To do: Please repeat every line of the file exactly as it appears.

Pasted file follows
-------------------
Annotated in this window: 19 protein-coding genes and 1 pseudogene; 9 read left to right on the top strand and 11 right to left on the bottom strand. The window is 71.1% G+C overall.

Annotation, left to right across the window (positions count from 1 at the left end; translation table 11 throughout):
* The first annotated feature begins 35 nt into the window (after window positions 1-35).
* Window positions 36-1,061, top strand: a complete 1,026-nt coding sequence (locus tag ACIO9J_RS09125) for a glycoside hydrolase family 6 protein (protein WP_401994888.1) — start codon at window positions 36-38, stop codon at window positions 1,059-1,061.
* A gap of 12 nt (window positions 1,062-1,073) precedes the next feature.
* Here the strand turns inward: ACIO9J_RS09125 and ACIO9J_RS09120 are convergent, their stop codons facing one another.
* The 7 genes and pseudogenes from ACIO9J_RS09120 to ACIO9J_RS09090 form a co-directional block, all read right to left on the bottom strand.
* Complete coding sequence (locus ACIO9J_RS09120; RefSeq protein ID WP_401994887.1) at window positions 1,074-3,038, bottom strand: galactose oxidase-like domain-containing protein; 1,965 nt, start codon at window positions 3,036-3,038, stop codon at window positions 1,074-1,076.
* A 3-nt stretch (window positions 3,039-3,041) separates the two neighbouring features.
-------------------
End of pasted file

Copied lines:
Annotated in this window: 19 protein-coding genes and 1 pseudogene; 9 read left to right on the top strand and 11 right to left on the bottom strand. The window is 71.1% G+C overall.

Annotation, left to right across the window (positions count from 1 at the left end; translation table 11 throughout):
* The first annotated feature begins 35 nt into the window (after window positions 1-35).
* Window positions 36-1,061, top strand: a complete 1,026-nt coding sequence (locus tag ACIO9J_RS09125) for a glycoside hydrolase family 6 protein (protein WP_401994888.1) — start codon at window positions 36-38, stop codon at window positions 1,059-1,061.
* A gap of 12 nt (window positions 1,062-1,073) precedes the next feature.
* Here the strand turns inward: ACIO9J_RS09125 and ACIO9J_RS09120 are convergent, their stop codons facing one another.
* The 7 genes and pseudogenes from ACIO9J_RS09120 to ACIO9J_RS09090 form a co-directional block, all read right to left on the bottom strand.
* Complete coding sequence (locus ACIO9J_RS09120; RefSeq protein ID WP_401994887.1) at window positions 1,074-3,038, bottom strand: galactose oxidase-like domain-containing protein; 1,965 nt, start codon at window positions 3,036-3,038, stop codon at window positions 1,074-1,076.
* A 3-nt stretch (window positions 3,039-3,041) separates the two neighbouring features.